And today, with all of the matching funds in place, I can take every $1.00 you commit to saving this exceptional, irreplaceable hallowed ground and turn it into $24.09! Could there be a better way of starting the New Year?

I do have to temper my excitement with my concern over the other large property shown on your map: the 208-acre Slaughter Pen Farm.

Slaughter Pen Farm
The 208-acre Slaughter Pen Farm property is shown in blue.

At $12 million this was the most ambitious nonprofit battlefield acquisition effort in American history, and remains to this day one of the most historically significant pieces of property the members of the Civil War Trust have ever rallied to save.

Can’t you just picture Robert E. Lee, scanning the carnage and chaos of this part of the battlefield through his field glasses, being profoundly moved by the thousands of dead and wounded soldiers of both sides falling on these fields, their lifeblood pouring out into that ground, and whispering his now-famous “war is so terrible” phrase?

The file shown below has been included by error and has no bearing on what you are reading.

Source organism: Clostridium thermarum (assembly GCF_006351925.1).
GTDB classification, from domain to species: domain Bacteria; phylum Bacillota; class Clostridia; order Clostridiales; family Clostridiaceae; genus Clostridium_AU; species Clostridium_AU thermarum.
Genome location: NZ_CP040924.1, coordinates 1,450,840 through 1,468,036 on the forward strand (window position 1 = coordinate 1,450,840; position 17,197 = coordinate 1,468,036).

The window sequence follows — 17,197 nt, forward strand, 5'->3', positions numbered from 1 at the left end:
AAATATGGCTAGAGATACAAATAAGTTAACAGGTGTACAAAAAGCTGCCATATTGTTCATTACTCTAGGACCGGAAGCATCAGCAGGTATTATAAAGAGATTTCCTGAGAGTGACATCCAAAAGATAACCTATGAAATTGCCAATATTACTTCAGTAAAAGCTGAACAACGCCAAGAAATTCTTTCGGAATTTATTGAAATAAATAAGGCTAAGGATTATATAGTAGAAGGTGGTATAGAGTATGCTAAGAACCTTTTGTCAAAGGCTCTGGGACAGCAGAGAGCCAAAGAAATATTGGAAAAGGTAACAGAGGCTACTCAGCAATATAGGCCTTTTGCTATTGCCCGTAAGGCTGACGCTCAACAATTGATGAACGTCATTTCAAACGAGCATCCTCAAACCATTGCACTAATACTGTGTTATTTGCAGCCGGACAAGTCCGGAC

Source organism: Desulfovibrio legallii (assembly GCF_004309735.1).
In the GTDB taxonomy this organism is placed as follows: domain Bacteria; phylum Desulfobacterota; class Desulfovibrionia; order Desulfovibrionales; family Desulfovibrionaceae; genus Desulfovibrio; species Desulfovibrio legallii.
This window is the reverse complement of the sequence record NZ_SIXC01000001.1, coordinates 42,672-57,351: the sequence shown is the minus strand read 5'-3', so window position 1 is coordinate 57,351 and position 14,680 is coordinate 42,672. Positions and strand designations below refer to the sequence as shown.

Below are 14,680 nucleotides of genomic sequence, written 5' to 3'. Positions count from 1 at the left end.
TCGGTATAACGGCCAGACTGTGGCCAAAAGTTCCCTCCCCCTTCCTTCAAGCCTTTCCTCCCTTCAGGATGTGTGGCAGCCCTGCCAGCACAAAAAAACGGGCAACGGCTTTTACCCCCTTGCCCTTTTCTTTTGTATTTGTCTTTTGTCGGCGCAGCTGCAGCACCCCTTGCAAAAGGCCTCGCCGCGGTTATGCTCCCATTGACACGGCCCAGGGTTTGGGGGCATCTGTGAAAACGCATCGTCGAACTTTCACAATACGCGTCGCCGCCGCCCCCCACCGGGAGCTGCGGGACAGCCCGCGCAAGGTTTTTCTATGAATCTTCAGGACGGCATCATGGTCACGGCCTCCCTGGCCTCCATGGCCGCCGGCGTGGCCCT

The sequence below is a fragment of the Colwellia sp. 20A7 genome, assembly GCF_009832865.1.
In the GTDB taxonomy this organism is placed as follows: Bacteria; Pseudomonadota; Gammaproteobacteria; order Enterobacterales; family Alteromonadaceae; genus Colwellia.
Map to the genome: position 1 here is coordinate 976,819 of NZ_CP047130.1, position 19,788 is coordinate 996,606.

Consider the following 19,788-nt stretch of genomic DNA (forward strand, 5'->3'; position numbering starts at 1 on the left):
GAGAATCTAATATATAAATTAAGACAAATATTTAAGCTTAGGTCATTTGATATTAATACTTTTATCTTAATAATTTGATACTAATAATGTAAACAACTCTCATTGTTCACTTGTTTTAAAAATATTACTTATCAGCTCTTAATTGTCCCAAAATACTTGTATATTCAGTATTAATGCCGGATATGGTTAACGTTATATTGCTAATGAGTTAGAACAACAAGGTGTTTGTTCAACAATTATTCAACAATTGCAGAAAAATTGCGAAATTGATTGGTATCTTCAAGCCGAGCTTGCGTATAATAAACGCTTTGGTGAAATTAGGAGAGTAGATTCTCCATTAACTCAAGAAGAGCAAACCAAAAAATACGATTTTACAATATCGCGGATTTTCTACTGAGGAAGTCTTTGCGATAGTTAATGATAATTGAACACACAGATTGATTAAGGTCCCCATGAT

Over the years, many people have come to view the Battle of Fredericksburg as nothing more than the senseless slaughter of waves of Union troops as they attempted to dislodge the Confederates from behind their impregnable stone wall at the Sunken Road. These days, it seems Fredericksburg is all-too-often reduced by many to just an “easy” Confederate victory.

But history is rarely so neat. Recent scholarship has shifted greater attention to the important southern section of the battlefield, where the true outcome of this battle hung in the balance.

But as I’ve said many times before, don’t just take my word on how significant this hallowed ground is.

As historian and author Frank O’Reilly movingly says:

The Slaughter Pen is the very heart and soul of the Fredericksburg Battlefield. Without it, nothing makes sense. This is the point where the battle was won and lost on December 13, 1862. After Burnside’s bloody failure here, there was nothing the Union Army could do to win the Battle of Fredericksburg – or the Confederates to lose it. Correspondingly, this is where preservation ultimately will win or lose the struggle for Fredericksburg’s history.

Standing on this unblemished historic land – christened in the blood of brave men, North and South – one touches the past, and understands the sacrifices of those men on the most decisive point of the Fredericksburg Battlefield. They fought for this land, and paid for it with their lives. We need to fight for this land, too – for the past, for them, lest we forget.